The problem is, this Mets team, as it stands today, is not going to win the World Series, unless whomever wins the AL West sneaks past the good teams of the American League. Sure, once they’re actually in the Series, it’s a crapshoot and anybody can win (see Marlins, Florida). But as it stands, right now the Mets’ odds of coming out on top in that crapshoot are a lot lower than they would have been A) had they not traded their starting right fielder to start an unproven rookie; and B) had they acquired a big-name pitcher to fill out the rotation.
The trade that was made today was not about winning the World Series, and that’s what today’s deal had to be about. This team is too close for them to stockpile parts for the future. Trading Nady, the right fielder of now, to protect Milledge, the right fielder of tomorrow, is an example of that. In current value, Lastings Milledge could have netted the Mets a lot bigger of a catch than Oliver Perez and Roberto Hernandez, and Xavier Nady could have given the Mets more production in right than Milledge. Meanwhile, Perez is clearly not a guy who can help the team win today, especially if they send him down to Norfolk, as is rumored, but he may (or may not) do so in the future. We don’t know if Milledge or Perez will pan out, or if the Mets will have this kind of opportunity to make the World Series ever again, and that’s my biggest problem with today’s moves.
The big problem a lot of Mets fans, and perhaps Minaya himself, seem to have with Zito is that he’s a “two month rental.” First of all, that’s no guarantee; he may wind up liking the Mets and staying here for a long time. Secondly, 2006, for me, is about winning the World Series. This is the best Mets team in a long time, and in a depleted National League, they have an excellent chance of making the World Series. Once they’re there, anything can happen. Today’s moves should have been about improving their chances once they got to the World Series. I would hate for their opportunity at becoming World Champions to be wasted because they were afraid to pull the trigger on the big move. To use a poker term, Omar was afraid to “go all in.”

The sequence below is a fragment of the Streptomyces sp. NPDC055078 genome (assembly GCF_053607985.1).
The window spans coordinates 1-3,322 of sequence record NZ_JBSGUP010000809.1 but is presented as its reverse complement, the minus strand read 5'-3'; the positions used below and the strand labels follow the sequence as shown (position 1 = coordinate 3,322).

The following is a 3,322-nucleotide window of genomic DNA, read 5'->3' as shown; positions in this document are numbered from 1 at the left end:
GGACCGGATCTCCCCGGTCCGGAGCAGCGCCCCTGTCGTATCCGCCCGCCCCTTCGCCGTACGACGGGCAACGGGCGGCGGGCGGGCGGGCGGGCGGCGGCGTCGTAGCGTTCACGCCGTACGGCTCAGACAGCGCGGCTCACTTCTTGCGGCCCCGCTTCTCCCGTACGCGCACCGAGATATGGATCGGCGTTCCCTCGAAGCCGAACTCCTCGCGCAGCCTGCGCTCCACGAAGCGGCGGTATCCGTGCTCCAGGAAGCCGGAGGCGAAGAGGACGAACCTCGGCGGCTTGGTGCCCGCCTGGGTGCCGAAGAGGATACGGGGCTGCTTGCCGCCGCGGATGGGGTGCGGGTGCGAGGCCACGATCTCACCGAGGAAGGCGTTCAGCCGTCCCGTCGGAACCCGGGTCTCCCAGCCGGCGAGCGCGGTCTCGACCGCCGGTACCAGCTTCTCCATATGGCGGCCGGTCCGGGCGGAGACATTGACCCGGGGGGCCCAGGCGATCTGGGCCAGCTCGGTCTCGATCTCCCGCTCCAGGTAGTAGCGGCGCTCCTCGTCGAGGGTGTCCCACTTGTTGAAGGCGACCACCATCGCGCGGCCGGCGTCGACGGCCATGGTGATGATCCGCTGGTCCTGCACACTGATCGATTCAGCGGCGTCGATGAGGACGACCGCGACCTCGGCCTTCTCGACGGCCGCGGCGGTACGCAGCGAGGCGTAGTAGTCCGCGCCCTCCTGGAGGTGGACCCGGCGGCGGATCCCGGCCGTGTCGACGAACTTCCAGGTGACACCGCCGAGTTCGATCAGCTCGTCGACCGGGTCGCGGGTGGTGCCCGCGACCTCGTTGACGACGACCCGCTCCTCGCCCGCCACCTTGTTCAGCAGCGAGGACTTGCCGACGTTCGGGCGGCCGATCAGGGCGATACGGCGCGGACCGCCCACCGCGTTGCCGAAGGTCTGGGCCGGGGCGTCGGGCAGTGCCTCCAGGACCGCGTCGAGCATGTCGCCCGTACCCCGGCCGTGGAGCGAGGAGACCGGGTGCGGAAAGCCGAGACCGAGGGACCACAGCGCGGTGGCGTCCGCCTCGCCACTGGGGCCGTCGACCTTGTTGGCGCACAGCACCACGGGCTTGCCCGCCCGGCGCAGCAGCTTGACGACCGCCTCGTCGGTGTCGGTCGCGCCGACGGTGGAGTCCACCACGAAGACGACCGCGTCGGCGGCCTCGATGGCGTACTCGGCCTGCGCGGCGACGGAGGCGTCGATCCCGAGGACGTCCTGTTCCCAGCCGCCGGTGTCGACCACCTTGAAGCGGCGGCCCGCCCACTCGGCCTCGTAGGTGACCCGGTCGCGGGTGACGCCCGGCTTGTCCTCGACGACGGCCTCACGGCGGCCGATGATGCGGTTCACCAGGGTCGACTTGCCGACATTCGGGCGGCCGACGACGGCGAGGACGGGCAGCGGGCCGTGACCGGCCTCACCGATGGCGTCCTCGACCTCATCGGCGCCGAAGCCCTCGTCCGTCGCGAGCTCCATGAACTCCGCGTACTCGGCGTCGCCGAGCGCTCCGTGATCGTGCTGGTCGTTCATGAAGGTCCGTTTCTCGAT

Ultimately, I’m just really disappointed. I don’t think Milledge is prepared to step in and play every day. I don’t think Roberto Hernandez is the guy to replace Duaner Sanchez in the bullpen. And I certainly don’t think Oliver Perez is the big-time starter the Mets needed to dominate a short series, even if Handyman Peterson can fix him up, good as new. Ultimately, I just don’t think the Mets are as good as they were yesterday, or even as good as they were before Duaner got hurt. I just hope the Mets didn’t ruin what, up until today, was looking like a dream season.
And yes, it did take 1,600 words to say “I didn’t like this trade.”